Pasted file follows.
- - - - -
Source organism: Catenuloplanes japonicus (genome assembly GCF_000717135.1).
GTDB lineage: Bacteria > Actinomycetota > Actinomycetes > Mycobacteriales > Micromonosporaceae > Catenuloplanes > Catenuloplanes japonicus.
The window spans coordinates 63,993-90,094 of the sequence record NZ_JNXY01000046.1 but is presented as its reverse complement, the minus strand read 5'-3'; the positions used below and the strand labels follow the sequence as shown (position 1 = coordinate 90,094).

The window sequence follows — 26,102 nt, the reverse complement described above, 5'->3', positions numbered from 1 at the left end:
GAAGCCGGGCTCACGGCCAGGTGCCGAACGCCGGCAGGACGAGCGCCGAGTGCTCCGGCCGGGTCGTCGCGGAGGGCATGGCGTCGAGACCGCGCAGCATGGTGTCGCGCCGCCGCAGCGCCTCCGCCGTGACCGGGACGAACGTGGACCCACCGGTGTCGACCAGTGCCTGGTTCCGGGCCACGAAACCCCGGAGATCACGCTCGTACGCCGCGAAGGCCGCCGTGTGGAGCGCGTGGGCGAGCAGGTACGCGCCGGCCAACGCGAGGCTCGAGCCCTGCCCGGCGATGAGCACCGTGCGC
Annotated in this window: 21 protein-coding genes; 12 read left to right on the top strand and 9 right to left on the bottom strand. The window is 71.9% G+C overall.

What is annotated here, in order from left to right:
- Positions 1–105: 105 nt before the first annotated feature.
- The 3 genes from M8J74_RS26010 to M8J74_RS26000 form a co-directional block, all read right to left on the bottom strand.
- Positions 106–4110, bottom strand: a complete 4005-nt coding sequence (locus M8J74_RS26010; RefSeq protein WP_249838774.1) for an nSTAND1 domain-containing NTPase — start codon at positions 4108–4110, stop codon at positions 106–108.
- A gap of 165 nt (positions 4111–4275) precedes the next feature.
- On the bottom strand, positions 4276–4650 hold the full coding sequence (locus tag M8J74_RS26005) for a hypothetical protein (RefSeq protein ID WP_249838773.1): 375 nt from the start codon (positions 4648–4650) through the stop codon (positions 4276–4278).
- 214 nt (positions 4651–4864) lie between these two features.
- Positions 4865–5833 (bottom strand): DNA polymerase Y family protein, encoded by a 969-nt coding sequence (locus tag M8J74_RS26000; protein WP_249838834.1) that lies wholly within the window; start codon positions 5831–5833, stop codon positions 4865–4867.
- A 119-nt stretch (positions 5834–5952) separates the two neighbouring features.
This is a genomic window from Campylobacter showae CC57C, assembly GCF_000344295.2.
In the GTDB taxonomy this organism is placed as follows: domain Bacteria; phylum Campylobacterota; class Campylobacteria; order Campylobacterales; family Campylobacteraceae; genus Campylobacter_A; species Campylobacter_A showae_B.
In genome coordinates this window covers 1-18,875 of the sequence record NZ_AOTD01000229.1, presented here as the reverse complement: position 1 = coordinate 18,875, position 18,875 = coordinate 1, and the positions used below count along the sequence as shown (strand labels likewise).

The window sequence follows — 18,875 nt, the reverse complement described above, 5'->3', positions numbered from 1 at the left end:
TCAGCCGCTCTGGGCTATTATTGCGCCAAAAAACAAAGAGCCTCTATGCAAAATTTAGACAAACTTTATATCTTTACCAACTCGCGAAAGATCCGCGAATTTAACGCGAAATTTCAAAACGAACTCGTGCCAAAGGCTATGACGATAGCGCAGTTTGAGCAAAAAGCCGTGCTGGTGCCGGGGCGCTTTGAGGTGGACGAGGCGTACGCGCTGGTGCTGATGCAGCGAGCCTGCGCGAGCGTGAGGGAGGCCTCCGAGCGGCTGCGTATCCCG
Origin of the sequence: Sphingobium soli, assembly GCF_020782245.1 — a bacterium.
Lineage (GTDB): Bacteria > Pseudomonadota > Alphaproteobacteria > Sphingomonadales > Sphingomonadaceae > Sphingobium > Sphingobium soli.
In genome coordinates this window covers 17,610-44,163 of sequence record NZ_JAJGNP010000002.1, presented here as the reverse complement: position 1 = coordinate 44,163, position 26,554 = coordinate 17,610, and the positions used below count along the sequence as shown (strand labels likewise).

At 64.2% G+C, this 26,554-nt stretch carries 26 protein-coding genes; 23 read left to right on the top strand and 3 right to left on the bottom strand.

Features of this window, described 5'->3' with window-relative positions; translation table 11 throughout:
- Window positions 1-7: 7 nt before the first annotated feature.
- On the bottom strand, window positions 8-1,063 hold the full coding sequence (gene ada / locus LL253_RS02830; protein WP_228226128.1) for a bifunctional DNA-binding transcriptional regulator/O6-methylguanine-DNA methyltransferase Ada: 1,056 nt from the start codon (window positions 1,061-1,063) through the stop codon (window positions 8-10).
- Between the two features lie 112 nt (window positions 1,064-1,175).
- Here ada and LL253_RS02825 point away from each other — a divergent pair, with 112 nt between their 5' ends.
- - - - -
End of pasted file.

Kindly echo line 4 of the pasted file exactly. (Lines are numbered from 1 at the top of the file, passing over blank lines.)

The window sequence follows — 26,102 nt, the reverse complement described above, 5'->3', positions numbered from 1 at the left end: